We have also recently pioneered British archaeological work in Central Asia, which was very difficult before the Soviet Union ceased to exist. I started a project there in 1989. This was an excavation in what was then part of Soviet Central Asia, and is now Turkmenistan, a project on an early Neolithic site, which has shown that agriculture began there 8000 years ago. Another member of the Institute, Dr Georgina Herrmann, is conducting a major survey and excavation project, also in Turkmenistan, at Merv, one of the ancient cities on the “Silk Road” to China.
Going further east, we have an important project in Pakistan, up in the NorthWest frontier region, where my colleague Dr Ken Thomas and a colleague at the British Museum work together. This project is in a very politically troubled area. During one of their recent seasons they could only excavate under armed guards which were provided by the Pakistan army.
We do not have any field projects at present in India, but we have been the only department in Britain to have had a post in South East Asian archaeology, for many years filled by Dr Ian Glover. He has carried out a series of excavations in South East Asia, in Thailand, Indonesia and, currently, in Vietnam.
Another colleague, Dr Peter Drewett, has also recently completed a project in Hong Kong which has been a rescue operation related to the development of the new Hong Kong airport which destroyed a small island with an early Neolithic settlement on it. And, although we do not currently have projects there, we have worked even further east in northern Australia and southern New Guinea.
Coming back towards home, we have numerous projects in Europe, most of which are in collaboration with colleagues in various European countries. One of the most important of these involves survey and excavation at Sparta in Greece, which, together with the Merv project, is the subject of a new exhibition at the Institute by our Museum Studies students, ”Satellite, Spade and Sieve” which runs for most of the summer.
And then in Britain, our biggest and most famous project must be the one at Boxgrove in Sussex, directed by Mark Roberts and funded by English Heritage. There the earliest direct evidence of human occupation in this country has been discovered in the form of a shin bone and teeth dating to 500,000 years ago. A further season of excavation will take place there this summer.
Do you have local archaeologists helping with overseas projects?
Without exception, all those overseas projects involve collaboration with the local archaeologists. It is really a sine qua non of operating overseas. Even if it was not required we would want to do it, but in many countries it is actually a requirement.
Could you define more precisely the links that exist with museums such as the British Museum?
We collaborate with many museums, particularly the British Museum, the Museum of London, the Natural History Museum and even the Royal Botanic Gardens at Kew.
The collaboration takes many different forms. For example, the various departments of the British Museum allow our staff to take students there for hands-on experience with collections, particularly material which is not on display.
We also collaborate on specific projects both in the field, such as the one I mentioned in Pakistan, and in the laboratory where one of our conservators, Kathy Tubb is working on a remarkable find of human figures from Jordan. We have talked about going a step further and establishing joint posts with the Museum.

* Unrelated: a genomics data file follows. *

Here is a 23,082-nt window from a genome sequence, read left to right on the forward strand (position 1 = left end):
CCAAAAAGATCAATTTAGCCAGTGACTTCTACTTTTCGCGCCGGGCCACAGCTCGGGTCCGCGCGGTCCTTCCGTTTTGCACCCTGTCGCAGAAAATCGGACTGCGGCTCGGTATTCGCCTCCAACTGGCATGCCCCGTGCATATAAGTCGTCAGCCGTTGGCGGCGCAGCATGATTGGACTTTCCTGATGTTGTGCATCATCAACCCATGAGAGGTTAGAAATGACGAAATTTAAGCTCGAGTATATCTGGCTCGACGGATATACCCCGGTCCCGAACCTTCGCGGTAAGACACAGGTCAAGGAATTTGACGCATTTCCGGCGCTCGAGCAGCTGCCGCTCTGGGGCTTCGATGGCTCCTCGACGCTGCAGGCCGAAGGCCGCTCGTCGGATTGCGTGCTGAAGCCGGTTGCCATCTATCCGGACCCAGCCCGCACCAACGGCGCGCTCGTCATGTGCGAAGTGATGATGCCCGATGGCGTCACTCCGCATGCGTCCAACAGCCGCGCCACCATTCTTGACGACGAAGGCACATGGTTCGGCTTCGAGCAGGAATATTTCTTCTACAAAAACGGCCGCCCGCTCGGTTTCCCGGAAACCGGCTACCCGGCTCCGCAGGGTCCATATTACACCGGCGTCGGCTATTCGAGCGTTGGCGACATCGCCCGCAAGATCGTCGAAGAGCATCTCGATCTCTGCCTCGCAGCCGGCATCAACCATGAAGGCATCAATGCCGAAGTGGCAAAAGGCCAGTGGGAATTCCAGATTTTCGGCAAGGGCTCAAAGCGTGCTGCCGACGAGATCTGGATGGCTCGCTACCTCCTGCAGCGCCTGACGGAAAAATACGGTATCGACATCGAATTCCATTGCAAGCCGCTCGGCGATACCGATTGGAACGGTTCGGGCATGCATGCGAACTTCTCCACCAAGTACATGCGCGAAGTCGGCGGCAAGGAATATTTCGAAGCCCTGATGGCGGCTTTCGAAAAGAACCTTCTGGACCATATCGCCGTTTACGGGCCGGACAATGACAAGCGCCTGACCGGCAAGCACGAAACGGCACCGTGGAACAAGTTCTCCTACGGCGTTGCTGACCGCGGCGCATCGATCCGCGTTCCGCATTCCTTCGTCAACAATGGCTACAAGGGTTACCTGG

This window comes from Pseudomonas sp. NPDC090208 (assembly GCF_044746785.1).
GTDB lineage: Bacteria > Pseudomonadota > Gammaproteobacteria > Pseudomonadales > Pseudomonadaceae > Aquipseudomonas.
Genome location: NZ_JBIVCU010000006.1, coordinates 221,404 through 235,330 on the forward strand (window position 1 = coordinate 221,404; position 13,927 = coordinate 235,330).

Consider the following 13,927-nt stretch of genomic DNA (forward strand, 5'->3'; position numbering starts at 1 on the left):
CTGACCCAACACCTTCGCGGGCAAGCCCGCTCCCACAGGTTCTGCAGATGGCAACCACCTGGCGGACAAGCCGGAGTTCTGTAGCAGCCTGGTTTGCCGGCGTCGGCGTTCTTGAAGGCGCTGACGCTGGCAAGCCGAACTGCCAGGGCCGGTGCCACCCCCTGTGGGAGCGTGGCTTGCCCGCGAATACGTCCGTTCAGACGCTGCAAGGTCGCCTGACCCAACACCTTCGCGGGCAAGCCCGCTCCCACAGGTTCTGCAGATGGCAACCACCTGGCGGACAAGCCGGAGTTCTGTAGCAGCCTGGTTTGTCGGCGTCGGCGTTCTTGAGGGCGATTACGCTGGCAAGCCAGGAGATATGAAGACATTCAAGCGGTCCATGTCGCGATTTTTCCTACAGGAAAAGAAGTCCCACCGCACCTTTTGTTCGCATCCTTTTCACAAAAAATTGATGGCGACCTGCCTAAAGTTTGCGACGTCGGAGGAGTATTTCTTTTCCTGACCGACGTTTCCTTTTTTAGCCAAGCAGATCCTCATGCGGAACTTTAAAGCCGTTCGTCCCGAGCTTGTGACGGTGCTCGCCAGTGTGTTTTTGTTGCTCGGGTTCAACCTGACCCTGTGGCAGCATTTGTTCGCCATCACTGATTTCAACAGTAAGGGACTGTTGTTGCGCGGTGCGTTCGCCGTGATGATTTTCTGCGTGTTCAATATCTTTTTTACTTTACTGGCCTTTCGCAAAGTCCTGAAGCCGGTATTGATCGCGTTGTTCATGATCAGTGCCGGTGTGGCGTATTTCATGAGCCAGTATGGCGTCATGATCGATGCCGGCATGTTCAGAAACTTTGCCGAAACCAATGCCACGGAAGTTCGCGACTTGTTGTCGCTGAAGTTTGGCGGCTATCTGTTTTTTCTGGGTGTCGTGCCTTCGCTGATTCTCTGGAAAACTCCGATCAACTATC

What about funding? Do you get sponsorship for major projects? Have the recent cuts affected your ongoing work?
Yes, I fear they have in a major way. Funding is always a problem. Archaeology in this country has both benefited from multiple sources of funding and also suffered from the problems that this system presents.
In the past funding for scientific projects has come from the Science and Engineering Research Council. That responsibility was recently transferred to the National Environment Research Council. We compete with all environmental scientists from many different subjects and it is very acute competition. On the more humanistic side, the main source of funding has been the British Academy and that continues to be true.
A continuing problem has been to get enough money to do the analytical work which follows field work and it is always an uphill task to get enough money together year after year to fund a really substantial project. By that I mean a project that is going to have a field life of between three and six years and perhaps an afterlife of two or three more years to get everything analysed and published.
Do you have other sources of funding? What about the private sector?
We compete, as do many other academic institutions, for grants from many foundations, for instance, the Leverhulme which we are moderately successful with. We occasionally get support from private sources, but that is even more difficult.
What is the public perception of archaeology?
I think in many cases, it would be fair to say Indiana Jones! Some people would like to give money to projects, but very often they have their own idea about what they want to fund and that does not necessarily match what we are either already doing or want to do. On balance, as far as fund-raising from the private sector is concerned, we have focused our efforts on seeking support for students, in terms of bursaries, scholarships and studentships. In fact, last year we succeeded in matching from UK sources a generous grant from the Getty Grant Program of California which has provided a large endowment to support students training in conservation at the Institute.
Originally appeared in The Art Newspaper as ‘“A world institute involved in world archaeology”'